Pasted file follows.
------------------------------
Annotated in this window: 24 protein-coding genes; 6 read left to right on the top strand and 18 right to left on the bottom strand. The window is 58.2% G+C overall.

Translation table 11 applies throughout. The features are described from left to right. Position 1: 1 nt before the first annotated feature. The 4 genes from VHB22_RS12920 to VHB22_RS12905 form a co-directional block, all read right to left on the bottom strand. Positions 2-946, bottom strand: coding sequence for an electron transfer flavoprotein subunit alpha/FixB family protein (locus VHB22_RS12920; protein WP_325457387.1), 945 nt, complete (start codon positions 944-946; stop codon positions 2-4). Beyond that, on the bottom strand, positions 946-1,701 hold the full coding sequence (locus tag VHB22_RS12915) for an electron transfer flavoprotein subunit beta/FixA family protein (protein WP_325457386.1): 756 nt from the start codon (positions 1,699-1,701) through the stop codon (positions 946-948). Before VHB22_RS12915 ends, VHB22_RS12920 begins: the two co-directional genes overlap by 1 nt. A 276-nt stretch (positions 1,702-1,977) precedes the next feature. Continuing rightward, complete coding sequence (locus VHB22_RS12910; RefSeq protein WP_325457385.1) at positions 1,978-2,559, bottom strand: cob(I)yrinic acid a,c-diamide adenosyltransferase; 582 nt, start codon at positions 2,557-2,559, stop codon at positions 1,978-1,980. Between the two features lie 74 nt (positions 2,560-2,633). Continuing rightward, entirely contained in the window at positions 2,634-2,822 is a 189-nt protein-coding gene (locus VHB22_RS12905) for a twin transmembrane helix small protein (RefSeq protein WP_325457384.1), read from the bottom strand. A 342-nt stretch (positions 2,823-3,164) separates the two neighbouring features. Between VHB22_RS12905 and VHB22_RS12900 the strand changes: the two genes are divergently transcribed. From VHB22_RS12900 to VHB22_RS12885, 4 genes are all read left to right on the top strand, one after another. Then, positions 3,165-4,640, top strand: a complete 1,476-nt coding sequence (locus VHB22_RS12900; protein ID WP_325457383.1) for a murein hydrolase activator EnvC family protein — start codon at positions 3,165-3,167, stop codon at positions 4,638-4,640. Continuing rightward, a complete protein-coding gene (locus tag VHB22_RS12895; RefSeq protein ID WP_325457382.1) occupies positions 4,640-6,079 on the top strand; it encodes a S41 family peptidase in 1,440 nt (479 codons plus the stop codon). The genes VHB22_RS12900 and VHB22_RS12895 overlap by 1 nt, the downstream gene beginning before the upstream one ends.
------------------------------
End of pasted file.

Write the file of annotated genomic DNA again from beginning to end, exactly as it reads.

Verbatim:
Annotated in this window: 24 protein-coding genes; 6 read left to right on the top strand and 18 right to left on the bottom strand. The window is 58.2% G+C overall.

Translation table 11 applies throughout. The features are described from left to right. Position 1: 1 nt before the first annotated feature. The 4 genes from VHB22_RS12920 to VHB22_RS12905 form a co-directional block, all read right to left on the bottom strand. Positions 2-946, bottom strand: coding sequence for an electron transfer flavoprotein subunit alpha/FixB family protein (locus VHB22_RS12920; protein WP_325457387.1), 945 nt, complete (start codon positions 944-946; stop codon positions 2-4). Beyond that, on the bottom strand, positions 946-1,701 hold the full coding sequence (locus tag VHB22_RS12915) for an electron transfer flavoprotein subunit beta/FixA family protein (protein WP_325457386.1): 756 nt from the start codon (positions 1,699-1,701) through the stop codon (positions 946-948). Before VHB22_RS12915 ends, VHB22_RS12920 begins: the two co-directional genes overlap by 1 nt. A 276-nt stretch (positions 1,702-1,977) precedes the next feature. Continuing rightward, complete coding sequence (locus VHB22_RS12910; RefSeq protein WP_325457385.1) at positions 1,978-2,559, bottom strand: cob(I)yrinic acid a,c-diamide adenosyltransferase; 582 nt, start codon at positions 2,557-2,559, stop codon at positions 1,978-1,980. Between the two features lie 74 nt (positions 2,560-2,633). Continuing rightward, entirely contained in the window at positions 2,634-2,822 is a 189-nt protein-coding gene (locus VHB22_RS12905) for a twin transmembrane helix small protein (RefSeq protein WP_325457384.1), read from the bottom strand. A 342-nt stretch (positions 2,823-3,164) separates the two neighbouring features. Between VHB22_RS12905 and VHB22_RS12900 the strand changes: the two genes are divergently transcribed. From VHB22_RS12900 to VHB22_RS12885, 4 genes are all read left to right on the top strand, one after another. Then, positions 3,165-4,640, top strand: a complete 1,476-nt coding sequence (locus VHB22_RS12900; protein ID WP_325457383.1) for a murein hydrolase activator EnvC family protein — start codon at positions 3,165-3,167, stop codon at positions 4,638-4,640. Continuing rightward, a complete protein-coding gene (locus tag VHB22_RS12895; RefSeq protein ID WP_325457382.1) occupies positions 4,640-6,079 on the top strand; it encodes a S41 family peptidase in 1,440 nt (479 codons plus the stop codon). The genes VHB22_RS12900 and VHB22_RS12895 overlap by 1 nt, the downstream gene beginning before the upstream one ends.